Why Do We Reminisce About the Good Old Days?
Every time I pass my school or stand in the hallways of my university, it’s as if a movie starts playing in my head — each scene from the past so clear. The smell of the first rains takes me back to my grandmother’s home instantly, and there are so many songs that I associate with individual people and the times I’ve spent with them.
Reminiscing is not unique to me. You’d be lying if you say you haven’t found yourself recalling a fond memory — say, while flipping through photographs, or passing by a place with a distinct smell, or while listening to certain songs. While reminiscing is the behavior of reflecting on your past, nostalgia is an emotion that’s remembered, explained Clay Routledge, Ph.D., associate professor of psychology at North Dakota State University, to HuffPost.
“Nostalgia is the warm, fuzzy emotion that we feel when we think about fond memories from our past,” Erica Hepper, PhD, a lecturer in the School of Psychology at the University of Surrey in England, told HuffPost. “It often feels bittersweet — mostly happy and comforting, but with a tinge of sadness that whatever we’re remembering is lost in some way.”
About 300 years ago, according to a report by ScienceABC, nostalgia was considered a mental disorder, or a symptom of depression, because it meant that a person was not capable of living fully in the present. After all, in Greek, the language the word has its roots in, nostos stands for homecoming and algo for ache.
“But those studying the phenomenon concluded that nostalgia did not come from sadness or longing but actually from a desire to reflect on happy memories of the past or an emotional era of life,” ScienceABC stated. By the end of the 20th century, nostalgia ceased to be considered a symptom of depression, but a means to resist it because it can be used as a coping strategy for dark days. Sometimes, we deliberately trigger feelings of nostalgia or try to romanticize the past by listening to familiar music, or old photos just to lift our spirits to feel good.
Also cashing in on this feel-good emotion are advertisers, especially heritage brands, who need to keep themselves alive in the current times. “When brands get old, marketers worry,” writes Prabhakar Mundkur for The Wire. “Their first instinct is to figure out how to make the brand younger,” he adds. So, they resort to ‘nostalgia marketing.’
Think biscuit brand Parle-G’s 2018 campaign titled “You’re My Parle-G.” In it, protagonists in their 20s talked to their loved ones about how the biscuit played an important role in their childhood. Or RoohAfza, a beverage brand also popularly known as the ‘drink of India,’ and its campaign #GhulkeJiyo, which uses the song “Yeh Hai Bombay Meri Jaan” from the 1956 film CID as a background score for a series of montages depicting childhood and different phases of life.
“Brands periodically try to stave off the effects of aging through marketing and advertising tactics,” writes Mundkur. “Old brands also trigger nostalgia and stimulate the inner recesses of our memory. They make associations with places, people and moments that have a special place in our minds. They remain relevant.”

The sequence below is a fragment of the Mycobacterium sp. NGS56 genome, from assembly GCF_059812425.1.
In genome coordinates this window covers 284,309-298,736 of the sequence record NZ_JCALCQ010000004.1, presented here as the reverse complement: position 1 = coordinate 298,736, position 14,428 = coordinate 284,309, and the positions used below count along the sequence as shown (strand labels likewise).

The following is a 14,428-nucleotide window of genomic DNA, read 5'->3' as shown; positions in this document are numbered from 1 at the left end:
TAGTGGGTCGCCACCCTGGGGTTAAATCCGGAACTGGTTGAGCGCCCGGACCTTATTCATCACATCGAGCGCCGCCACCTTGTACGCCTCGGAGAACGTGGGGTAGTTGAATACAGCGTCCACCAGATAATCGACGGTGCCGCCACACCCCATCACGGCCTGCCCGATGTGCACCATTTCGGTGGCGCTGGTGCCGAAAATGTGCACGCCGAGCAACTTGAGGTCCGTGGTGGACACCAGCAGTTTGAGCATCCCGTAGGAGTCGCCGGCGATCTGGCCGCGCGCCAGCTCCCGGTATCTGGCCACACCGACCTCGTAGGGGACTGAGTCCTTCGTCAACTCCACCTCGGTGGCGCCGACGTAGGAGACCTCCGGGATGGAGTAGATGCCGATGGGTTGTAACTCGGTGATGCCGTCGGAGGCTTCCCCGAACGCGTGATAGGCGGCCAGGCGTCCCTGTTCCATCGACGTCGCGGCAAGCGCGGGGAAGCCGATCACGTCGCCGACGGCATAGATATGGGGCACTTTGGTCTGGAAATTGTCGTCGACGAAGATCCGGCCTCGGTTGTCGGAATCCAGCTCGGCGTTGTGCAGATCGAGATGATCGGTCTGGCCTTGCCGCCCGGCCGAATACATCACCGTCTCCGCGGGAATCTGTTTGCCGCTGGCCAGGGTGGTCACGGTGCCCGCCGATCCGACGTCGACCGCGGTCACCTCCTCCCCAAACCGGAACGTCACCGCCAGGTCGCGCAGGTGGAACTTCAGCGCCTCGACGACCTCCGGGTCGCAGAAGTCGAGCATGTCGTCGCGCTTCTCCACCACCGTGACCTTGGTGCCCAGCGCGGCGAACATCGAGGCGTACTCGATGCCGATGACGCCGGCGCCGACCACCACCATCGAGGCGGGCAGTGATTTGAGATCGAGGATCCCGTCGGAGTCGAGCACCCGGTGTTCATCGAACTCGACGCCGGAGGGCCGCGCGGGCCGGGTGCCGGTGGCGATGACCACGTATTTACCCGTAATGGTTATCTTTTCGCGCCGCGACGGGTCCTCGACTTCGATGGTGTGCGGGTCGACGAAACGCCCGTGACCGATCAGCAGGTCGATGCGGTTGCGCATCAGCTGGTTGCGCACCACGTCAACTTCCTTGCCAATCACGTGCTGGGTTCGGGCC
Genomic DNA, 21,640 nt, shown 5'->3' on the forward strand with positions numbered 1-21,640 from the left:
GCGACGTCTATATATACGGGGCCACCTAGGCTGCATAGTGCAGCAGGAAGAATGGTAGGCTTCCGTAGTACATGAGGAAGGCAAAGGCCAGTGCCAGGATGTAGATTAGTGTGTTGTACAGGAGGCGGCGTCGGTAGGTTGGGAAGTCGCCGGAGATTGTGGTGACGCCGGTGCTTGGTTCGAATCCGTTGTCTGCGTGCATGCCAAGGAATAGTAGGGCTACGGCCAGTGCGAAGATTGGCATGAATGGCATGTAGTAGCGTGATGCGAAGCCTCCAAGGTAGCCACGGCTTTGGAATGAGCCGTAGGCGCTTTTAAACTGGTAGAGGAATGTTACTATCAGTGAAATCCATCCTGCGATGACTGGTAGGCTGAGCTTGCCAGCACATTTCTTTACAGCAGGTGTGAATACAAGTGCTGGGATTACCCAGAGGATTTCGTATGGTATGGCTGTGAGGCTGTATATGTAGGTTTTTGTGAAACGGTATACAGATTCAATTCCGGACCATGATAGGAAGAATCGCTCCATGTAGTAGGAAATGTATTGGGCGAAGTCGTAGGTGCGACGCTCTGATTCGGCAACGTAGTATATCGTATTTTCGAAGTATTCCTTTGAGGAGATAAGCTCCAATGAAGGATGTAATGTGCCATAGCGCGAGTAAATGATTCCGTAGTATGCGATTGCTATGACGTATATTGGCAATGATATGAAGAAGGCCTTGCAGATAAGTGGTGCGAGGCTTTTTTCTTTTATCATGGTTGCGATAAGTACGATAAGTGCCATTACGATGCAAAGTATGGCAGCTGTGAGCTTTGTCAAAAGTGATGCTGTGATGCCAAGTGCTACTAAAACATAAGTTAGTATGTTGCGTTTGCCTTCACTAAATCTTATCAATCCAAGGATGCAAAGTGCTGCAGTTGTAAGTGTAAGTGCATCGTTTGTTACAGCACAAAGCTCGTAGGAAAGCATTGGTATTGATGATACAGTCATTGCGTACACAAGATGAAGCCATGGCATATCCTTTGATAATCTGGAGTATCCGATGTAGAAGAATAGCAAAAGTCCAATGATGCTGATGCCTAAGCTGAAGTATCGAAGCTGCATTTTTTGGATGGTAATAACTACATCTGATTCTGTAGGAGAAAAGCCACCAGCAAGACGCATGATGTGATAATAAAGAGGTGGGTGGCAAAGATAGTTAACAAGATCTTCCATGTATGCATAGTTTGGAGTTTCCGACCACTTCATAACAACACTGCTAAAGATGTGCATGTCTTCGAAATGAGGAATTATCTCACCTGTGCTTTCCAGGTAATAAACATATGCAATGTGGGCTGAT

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And who doesn’t want a warm fuzzy feeling once in a while? According to Hepper and Routledge, people wax nostalgic at least once a week on average, spurred on by any external stimuli. It could be a familiar smell, music or old photograph. Smells trigger nostalgia faster than anything else, because the olfactory lobe, the part of the brain that processes odor, is directly connected to the limbic system, that is, the control center for emotions, according to Dr. Heidi Moawad, a neurologist.
Nostalgia even changes the physiology of the body, with the temperature of the body rising every time we feel a longing for the past. That should explain the feeling of warm fuzzies.
A marketing survey also revealed that young adults, surprisingly, experience nostalgia more frequently than older adults, while Hepper and Routledge attribute to this the major life changes they are experiencing such as leaving home for college or getting married. The survey also states that nostalgia is also common in adults over 50 years of age. This might be because they often find themselves looking back and reflecting on their lives, say the duo.
But it’s not a bad thing. The emotion can actually help reduce stress and increase one’s level of hope and optimism, Routledge says.
It may also help strengthen your sense of personal identity. “Remembering how you experienced unconditional love as a child, for example, can be reassuring during difficult times,” says Krystine Batcho, PhD, professor of psychology at Le Moyne College in New York. Nostalgia can also make people feel less anxious. “The sense of continuity from connecting to the past can have a grounding effect, helping to ease stress,” she adds.
But the flip side, says Moawad, is that when it’s so easy to get nostalgic, it may raise the possibility to get addicted to the pleasure it gives us. “Nostalgia can be used excessively as a crutch and the positive feelings of nostalgia may serve as a substitute for living in the present-day if current, real-life troubles take more effort than a person can tolerate.”
We know, we know — it may be as difficult as it sounds, but staying on the right side of the past may probably be the best way to make nostalgia a feeling we enjoy.